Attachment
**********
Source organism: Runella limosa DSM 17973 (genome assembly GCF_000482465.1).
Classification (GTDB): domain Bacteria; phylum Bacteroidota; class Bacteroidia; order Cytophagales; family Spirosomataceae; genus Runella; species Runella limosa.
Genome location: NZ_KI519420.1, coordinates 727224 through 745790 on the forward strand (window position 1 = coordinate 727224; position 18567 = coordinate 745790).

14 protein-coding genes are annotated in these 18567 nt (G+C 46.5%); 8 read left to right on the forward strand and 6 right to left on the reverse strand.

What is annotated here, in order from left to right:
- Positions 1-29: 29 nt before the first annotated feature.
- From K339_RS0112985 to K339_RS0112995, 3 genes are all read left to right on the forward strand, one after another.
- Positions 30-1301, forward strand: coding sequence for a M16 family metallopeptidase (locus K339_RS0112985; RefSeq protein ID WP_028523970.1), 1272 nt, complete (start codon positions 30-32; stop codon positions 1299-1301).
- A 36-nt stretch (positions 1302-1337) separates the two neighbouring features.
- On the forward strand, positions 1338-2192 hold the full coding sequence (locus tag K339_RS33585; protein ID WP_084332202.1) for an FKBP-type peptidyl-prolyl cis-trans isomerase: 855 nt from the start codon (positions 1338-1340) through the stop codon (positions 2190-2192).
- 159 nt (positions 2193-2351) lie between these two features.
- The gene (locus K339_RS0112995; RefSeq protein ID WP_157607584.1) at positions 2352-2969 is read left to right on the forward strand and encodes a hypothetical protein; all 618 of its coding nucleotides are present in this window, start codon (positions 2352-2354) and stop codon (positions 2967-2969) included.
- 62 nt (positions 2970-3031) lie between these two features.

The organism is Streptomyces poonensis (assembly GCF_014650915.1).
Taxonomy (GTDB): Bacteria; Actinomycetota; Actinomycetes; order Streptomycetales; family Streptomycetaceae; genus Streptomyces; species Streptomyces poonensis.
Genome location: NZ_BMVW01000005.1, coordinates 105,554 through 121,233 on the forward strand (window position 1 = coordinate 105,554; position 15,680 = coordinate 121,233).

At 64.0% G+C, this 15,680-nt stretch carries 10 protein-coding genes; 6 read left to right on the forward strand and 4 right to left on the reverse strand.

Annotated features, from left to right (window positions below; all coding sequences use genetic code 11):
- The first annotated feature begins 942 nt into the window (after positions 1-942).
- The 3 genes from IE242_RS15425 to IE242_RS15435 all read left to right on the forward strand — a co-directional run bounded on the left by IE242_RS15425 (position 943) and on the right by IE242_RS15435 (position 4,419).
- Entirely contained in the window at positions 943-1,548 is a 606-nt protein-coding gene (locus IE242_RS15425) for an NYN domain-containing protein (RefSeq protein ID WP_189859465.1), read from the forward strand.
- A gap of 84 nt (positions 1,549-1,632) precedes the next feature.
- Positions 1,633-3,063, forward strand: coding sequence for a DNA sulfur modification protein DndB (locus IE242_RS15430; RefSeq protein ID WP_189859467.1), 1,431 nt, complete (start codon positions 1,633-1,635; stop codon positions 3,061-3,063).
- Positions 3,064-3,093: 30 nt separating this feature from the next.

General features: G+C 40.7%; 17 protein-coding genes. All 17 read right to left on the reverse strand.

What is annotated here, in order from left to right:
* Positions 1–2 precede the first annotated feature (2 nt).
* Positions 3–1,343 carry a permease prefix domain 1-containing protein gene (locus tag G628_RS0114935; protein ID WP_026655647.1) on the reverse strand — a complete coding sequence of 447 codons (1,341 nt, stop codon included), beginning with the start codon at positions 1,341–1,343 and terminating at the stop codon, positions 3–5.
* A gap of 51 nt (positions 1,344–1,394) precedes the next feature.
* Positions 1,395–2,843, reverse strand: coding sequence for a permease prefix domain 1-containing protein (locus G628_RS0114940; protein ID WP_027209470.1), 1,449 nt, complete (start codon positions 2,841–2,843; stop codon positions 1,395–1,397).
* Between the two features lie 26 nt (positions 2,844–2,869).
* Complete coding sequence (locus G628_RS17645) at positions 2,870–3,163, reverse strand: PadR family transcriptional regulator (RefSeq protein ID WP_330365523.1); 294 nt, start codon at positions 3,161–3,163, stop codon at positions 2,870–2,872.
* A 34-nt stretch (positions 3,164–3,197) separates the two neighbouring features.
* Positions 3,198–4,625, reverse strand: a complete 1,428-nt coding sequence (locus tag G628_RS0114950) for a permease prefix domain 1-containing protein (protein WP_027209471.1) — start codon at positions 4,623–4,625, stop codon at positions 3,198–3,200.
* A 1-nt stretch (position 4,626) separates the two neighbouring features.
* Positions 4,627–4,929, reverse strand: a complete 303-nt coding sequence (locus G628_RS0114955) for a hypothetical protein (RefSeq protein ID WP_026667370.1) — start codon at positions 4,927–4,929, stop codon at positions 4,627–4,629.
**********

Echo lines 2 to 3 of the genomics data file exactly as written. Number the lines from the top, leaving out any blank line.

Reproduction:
Classification (GTDB): domain Bacteria; phylum Bacteroidota; class Bacteroidia; order Cytophagales; family Spirosomataceae; genus Runella; species Runella limosa.
Genome location: NZ_KI519420.1, coordinates 727224 through 745790 on the forward strand (window position 1 = coordinate 727224; position 18567 = coordinate 745790).